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Baylor Whole Genome Laboratory Launches Clinical Exome Sequencing Test

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By Julia Karow

Baylor College of Medicine has opened a Whole Genome Laboratory that is initially offering a clinical whole-exome sequencing test for the diagnosis of genetic disorders and plans to add whole-genome sequencing in the "near future."

The laboratory, a joint effort of Baylor's Human Genome Sequencing Center and the Medical Genetics Laboratories of the department of molecular and human genetics, is among the first in the country to bring genome-wide next-generation sequencing to the clinic.

The Medical College of Wisconsin, for example, has been using whole-genome sequencing to diagnose children with rare genetic disorders (CSN 8/24/2011), and the Laboratory for Molecular Medicine at the Partners HealthCare Center for Personalized Genetic Medicine plans to introduce clinical whole-genome sequencing next year (CSN 6/15/2011). Also, Ambry Genetics recently launched a clinical diagnostic exome test for patients with severe unexplained conditions (CSN 10/5/2011), and GeneDx said it plans to introduce a similar test early next year (CSN 10/19/2011).

Baylor's CLIA-certified WGL, currently housed in the department of molecular and human genetics, has already received its first patient samples and is ready to take orders from physicians within and outside the US. It currently charges $9,000 for the test, a price that is likely to come down with technical improvements. The test has a turnaround time of about 90 days.

The WGL has already received prior authorization from health insurers for several patients.

According to Arthur Beaudet, department chair and professor of molecular and human genetics, Baylor has been setting up the lab over the past six months. While Beaudet and Richard Gibbs, director of the HGSC, have been spearheading the effort, the lab is run by Christine Eng, who is also the director of the DNA Diagnostic Laboratory within the Medical Genetics Laboratories, and a professor of molecular and human genetics.

The combined expertise of a genome center and an existing diagnostic lab helped get the WGL off the ground "relatively expeditiously," Beaudet said, although understanding each other's culture has sometimes been a challenge. "Those of use who are more clinical and doing routine molecular diagnostics have not really appreciated all the challenges of having a good pipeline to analyze the data, and those who have been running a genome pipeline now see that there are a lot of things that come up when you are going to validate everything, have standard operating procedures, and sign out [the results] by board-certified clinicians."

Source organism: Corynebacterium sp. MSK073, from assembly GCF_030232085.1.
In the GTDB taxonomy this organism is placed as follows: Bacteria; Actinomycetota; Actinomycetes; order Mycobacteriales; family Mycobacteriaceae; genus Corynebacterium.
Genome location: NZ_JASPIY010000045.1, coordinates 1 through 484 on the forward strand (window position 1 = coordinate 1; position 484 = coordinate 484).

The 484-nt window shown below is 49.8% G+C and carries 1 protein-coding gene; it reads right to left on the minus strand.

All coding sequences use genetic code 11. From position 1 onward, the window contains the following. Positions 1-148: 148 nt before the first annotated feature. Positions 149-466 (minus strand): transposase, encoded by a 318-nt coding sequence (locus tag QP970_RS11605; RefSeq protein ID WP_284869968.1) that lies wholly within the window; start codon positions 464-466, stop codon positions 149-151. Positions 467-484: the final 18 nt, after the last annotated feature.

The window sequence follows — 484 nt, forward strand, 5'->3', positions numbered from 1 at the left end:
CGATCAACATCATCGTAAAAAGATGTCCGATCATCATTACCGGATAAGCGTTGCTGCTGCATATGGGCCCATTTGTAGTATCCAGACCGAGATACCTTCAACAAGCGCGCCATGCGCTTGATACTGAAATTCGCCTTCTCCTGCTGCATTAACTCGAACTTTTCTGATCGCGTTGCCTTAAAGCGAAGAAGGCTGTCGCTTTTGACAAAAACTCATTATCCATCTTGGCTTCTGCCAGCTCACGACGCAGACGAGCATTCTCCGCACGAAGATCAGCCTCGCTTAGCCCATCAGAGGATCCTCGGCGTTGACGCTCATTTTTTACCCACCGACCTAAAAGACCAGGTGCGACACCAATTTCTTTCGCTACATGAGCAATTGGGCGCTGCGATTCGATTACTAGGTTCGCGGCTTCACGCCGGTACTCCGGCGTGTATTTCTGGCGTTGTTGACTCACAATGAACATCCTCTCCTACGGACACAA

While physicians can order the exome sequencing test on any patient, including healthy individuals, Beaudet said the lab expects the majority of samples to come from children with unexplained disorders that are presumed to be genetic. These include intellectual disability, autism, epilepsy, and birth defects.

Gary Clark, chief of the neurology service at Texas Children's Hospital, estimated, for example, that a quarter of the patients in the hospital's clinic for pediatric neurology suffer from a genetic disorder that has not been previously described or for which the genetic cause is unknown.

Most of the patients will already have had other diagnostic tests performed to identify the cause of their problem — for example copy number arrays, or test for specific genes — with no success.

And while it is currently unknown for how many of these patients the exome sequencing test will provide a diagnosis, Beaudet said that some publications suggest a "double-digit number" percentage.

In some cases, the mutation found by the test will not be novel, but so rare that it was overlooked. "Maybe 10 to 20 percent will be cases where if you really looked carefully at the phenotype, and if you had taken advantage of every research sequencing test that's available in the whole world, you probably could have made that diagnosis," Beaudet explained. "Those will be the ones that will be the easiest."

The main benefit of a molecular diagnosis will be effective genetic counseling of the family, for example about the recurrence risk of the disorder in other children. It would also put an end to further testing, reducing healthcare costs and anxiety for the family. Only in a small fraction of patients — maybe 5 percent — will the knowledge lead to a change in treatment, Beaudet estimated.

Like existing tests, such as chromosomal analysis and copy number arrays, the exome sequencing test will not uncover all disease-causing mutations, either because they are located outside the exome, or because the test fails to cover portions of the exome. But even so, "we think we will make many diagnoses that would not be made otherwise," he said.